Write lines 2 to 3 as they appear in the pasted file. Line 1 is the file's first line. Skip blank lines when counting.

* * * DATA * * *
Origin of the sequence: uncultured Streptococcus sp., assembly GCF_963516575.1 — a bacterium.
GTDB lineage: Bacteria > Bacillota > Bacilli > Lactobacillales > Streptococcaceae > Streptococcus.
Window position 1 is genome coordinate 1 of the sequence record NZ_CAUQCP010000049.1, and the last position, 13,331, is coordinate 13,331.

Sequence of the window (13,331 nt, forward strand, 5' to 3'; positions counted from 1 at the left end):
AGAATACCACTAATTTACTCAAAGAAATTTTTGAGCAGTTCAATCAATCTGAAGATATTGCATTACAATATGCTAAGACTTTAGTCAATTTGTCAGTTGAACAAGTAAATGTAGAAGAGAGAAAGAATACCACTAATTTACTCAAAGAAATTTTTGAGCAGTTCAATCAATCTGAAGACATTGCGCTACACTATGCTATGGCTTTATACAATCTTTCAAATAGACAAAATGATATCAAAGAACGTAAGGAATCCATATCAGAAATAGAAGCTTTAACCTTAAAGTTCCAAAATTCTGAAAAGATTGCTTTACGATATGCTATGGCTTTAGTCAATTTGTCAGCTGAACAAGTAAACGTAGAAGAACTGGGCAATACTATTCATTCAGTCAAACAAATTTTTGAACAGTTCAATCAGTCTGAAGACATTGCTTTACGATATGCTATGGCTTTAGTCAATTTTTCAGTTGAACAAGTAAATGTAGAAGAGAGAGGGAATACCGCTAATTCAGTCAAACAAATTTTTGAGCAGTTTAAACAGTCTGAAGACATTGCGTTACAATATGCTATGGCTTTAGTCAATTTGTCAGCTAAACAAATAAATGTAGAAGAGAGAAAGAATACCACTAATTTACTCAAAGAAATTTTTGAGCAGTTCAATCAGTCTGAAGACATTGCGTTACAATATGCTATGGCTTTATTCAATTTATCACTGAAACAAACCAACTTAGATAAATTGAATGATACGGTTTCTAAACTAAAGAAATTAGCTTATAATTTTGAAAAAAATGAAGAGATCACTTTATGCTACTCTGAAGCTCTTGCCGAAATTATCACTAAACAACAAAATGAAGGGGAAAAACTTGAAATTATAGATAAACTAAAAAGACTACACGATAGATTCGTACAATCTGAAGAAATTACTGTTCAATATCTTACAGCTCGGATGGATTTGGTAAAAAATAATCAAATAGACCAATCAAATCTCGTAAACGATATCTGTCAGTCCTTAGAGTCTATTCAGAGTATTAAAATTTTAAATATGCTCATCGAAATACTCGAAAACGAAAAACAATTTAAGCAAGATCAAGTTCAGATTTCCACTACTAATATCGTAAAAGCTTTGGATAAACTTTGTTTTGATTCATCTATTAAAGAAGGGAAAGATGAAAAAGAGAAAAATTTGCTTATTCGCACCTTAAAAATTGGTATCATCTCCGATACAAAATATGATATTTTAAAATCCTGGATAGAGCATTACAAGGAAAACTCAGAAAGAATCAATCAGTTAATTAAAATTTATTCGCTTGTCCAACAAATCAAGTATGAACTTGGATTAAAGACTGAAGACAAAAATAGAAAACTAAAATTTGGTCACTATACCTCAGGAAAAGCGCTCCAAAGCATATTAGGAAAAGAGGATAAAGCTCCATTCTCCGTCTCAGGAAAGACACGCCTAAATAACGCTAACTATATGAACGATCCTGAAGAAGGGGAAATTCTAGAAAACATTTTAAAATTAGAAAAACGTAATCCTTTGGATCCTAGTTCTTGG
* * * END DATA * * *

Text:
GTDB lineage: Bacteria > Bacillota > Bacilli > Lactobacillales > Streptococcaceae > Streptococcus.
Window position 1 is genome coordinate 1 of the sequence record NZ_CAUQCP010000049.1, and the last position, 13,331, is coordinate 13,331.